Geographic and stratigraphic rangeEdit

The Belle Fourche Shale of northeastern Wyoming has about 400 to 800 feet of noncalcareous shale between the siliceous Mowry Shale below and the calcareous Greenhorn Formation above.[11] It contains large ironstone concretions in the lower 50 feet of the formation.[11] Bentonite beds are present throughout the shale.[11] Of the shale that extends into Alberta, the formation primarily consists of shale, siltstone, and sandstone.[12] The sandstones in southeastern Alberta and southwestern Saskatchewan are shallow gas reservoirs.[12]

While the Belle Fourche Shale is dated to the Cenomian, most of the fossils discovered there are from the uppermost portion, more than 500 feet above the base of the formation.[11] The primary fossils found include many species of ammonites and foraminifera, with few significant macrofossils.[11]

See alsoEdit


  1. ^ Ketchum, H.F.; Benson, R.B.J. (2010). "Global interrelationships of Plesiosauria (Reptilia, Sauropterygia) and the pivotal role of taxon sampling in determining the outcome of phylogenetic analyses". Biological Reviews of the Cambridge Philosophical Society. 85 (2): 361–392. doi:10.1111/j.1469-185X.2009.00107.x. PMID 20002391.
  2. ^ a b Carpenter K. 1996. A review of short-necked plesiosaurs from the Cretaceous of the Western Interior, North America. Neues Jahrbuch für Geologie und Paläontologie, Abhandlungen 210 (2): 259-287.
  3. ^ a b c d e f g h i j k l m n o p q r s t u Carpenter, Kenneth (1996-09-27). "A review of short-necked plesiosaurs from the Cretaceous of the Western Interior, North America". Neues Jahrbuch für Geologie und Paläontologie - Abhandlungen. 201 (2): 259–287. doi:10.1127/njgpa/201/1996/259. ISSN 0077-7749.
  4. ^ Druckenmiller, Patrick; Knutsen, Espen (2012-01-01). "Phylogenetic relationships of Upper Jurassic (Middle Volgian) plesiosaurians (Reptilia: Sauropterygia) from the Agardhfjellet Formation of central Spitsbergen, Norway". Norsk Geologisk Tidsskrift. 92: 277–284.
  5. ^ a b Benson, Roger B. J.; Druckenmiller, Patrick S. (2014). "Faunal turnover of marine tetrapods during the Jurassic–Cretaceous transition". Biological Reviews. 89 (1): 1–23. doi:10.1111/brv.12038. ISSN 1469-185X. PMID 23581455.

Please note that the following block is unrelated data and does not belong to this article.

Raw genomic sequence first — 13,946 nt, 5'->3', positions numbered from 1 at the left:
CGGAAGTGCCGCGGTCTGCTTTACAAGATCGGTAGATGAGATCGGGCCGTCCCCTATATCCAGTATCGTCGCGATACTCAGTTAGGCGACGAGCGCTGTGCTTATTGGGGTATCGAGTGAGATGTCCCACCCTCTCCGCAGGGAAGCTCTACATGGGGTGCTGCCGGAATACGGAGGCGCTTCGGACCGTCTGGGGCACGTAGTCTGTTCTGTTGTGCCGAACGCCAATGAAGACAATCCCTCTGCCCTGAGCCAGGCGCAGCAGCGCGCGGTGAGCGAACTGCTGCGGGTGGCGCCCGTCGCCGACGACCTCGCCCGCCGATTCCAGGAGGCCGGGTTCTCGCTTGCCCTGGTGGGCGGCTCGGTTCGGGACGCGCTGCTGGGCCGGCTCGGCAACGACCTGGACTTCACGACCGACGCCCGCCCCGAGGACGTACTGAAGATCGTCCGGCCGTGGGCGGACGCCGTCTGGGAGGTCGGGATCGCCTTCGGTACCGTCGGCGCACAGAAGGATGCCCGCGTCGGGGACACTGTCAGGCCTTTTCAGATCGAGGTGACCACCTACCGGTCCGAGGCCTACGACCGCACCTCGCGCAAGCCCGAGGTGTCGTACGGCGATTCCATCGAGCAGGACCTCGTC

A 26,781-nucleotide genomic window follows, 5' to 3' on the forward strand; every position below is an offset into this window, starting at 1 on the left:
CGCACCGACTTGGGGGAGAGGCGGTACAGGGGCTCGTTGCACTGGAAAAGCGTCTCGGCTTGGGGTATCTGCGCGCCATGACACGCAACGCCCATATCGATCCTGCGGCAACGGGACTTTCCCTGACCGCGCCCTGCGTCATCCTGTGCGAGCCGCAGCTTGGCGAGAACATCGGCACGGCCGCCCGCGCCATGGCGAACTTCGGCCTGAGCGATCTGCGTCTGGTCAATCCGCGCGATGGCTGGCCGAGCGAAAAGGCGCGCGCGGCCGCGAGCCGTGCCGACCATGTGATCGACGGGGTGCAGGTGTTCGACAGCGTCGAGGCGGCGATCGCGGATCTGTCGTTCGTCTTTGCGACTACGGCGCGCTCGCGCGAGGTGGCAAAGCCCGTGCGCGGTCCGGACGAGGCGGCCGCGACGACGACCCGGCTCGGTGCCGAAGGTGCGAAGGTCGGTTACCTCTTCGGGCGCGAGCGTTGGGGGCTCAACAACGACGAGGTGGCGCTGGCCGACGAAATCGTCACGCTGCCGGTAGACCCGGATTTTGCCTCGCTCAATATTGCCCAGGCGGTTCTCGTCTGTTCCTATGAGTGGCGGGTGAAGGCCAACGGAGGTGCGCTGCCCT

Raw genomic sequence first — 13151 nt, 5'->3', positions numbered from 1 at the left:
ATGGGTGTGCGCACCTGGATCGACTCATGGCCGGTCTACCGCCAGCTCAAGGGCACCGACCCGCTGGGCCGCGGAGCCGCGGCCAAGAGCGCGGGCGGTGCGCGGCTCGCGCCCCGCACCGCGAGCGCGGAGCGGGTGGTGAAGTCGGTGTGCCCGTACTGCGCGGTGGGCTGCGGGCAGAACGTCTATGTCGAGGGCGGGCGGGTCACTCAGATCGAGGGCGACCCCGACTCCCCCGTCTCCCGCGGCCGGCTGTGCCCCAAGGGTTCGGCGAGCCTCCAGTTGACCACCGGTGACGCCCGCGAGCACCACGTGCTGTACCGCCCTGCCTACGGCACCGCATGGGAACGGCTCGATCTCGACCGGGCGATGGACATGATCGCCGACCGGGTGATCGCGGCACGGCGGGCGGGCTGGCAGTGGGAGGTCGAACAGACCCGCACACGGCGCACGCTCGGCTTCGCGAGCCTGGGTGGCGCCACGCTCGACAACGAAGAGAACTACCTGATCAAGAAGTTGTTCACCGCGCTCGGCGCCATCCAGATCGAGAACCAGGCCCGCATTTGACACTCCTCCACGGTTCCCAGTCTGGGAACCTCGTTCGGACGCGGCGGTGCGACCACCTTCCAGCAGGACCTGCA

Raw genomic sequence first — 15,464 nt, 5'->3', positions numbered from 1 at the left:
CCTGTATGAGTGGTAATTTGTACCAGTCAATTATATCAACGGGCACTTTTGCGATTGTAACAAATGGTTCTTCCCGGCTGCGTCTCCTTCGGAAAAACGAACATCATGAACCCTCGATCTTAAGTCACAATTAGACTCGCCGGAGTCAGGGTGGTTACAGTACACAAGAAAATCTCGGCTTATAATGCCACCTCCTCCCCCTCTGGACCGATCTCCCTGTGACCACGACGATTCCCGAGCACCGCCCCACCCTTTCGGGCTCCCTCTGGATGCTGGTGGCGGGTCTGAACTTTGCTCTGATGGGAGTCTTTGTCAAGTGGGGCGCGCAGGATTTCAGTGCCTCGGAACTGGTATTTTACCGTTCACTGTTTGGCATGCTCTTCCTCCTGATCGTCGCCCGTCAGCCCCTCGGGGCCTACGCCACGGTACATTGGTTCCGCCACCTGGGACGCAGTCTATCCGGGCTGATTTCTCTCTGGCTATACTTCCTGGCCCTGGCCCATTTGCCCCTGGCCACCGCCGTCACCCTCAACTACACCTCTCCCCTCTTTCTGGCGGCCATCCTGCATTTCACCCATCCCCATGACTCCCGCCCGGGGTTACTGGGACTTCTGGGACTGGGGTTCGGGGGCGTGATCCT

6. ^ a b Schumacher, Bruce A. (September 2008). "On the skull of a pliosaur (Plesiosauria; Pliosauridae) from the Upper Cretaceous (Early Turonian) of the North American Western Interior". Transactions of the Kansas Academy of Science. 111 (3): 203–218. doi:10.1660/0022-8443-111.3.203. ISSN 0022-8443. S2CID 86751839.
  7. ^ a b c Ketchum, Hilary F.; Benson, Roger B. J. (2010). "Global interrelationships of Plesiosauria (Reptilia, Sauropterygia) and the pivotal role of taxon sampling in determining the outcome of phylogenetic analyses". Biological Reviews. 85 (2): 361–392. doi:10.1111/j.1469-185X.2009.00107.x. ISSN 1469-185X. PMID 20002391.
  8. ^ a b c d e f g Fischer, V.; Benson, R. B. J.; Druckenmiller, P. S.; Ketchum, H. F.; Bardet, N. (2018). "The evolutionary history of polycotylid plesiosaurians". Royal Society Open Science. 5 (3): 172177. doi:10.1098/rsos.172177. PMC 5882735. PMID 29657811.
  9. ^ Druckenmiller, Pat S. (2002-03-14). "Osteology of a new plesiosaur from the lower Cretaceous (Albian) Thermopolis Shale of Montana". Journal of Vertebrate Paleontology. 22 (1): 29–42. doi:10.1671/0272-4634(2002)022[0029:OOANPF]2.0.CO;2. ISSN 0272-4634.
  10. ^ a b c d e Bardet, N.; Falconnet, J.; Fischer, V.; Houssaye, A.; Jouve, S.; Pereda Suberbiola, X.; Pérez-García, A.; Rage, J. -C.; Vincent, P. (2014-11-01). "Mesozoic marine reptile palaeobiogeography in response to drifting plates" (PDF). Gondwana Research. 26 (3): 869–887. doi:10.1016/ ISSN 1342-937X.
  11. ^ a b c d e Eicher, Don L. (1967). "Foraminifera from Belle Fourche Shale and Equivalents, Wyoming and Montana". Journal of Paleontology. 41 (1): 167–188. ISSN 0022-3360. JSTOR 1301912.
  12. ^ a b Yang, Yongtai; Miall, Andrew D. (2010-05-01). "Migration and stratigraphic fill of an underfilled foreland basin: Middle–Late Cenomanian Belle Fourche Formation in southern Alberta, Canada". Sedimentary Geology. 227 (1): 51–64. doi:10.1016/j.sedgeo.2010.03.005. ISSN 0037-0738.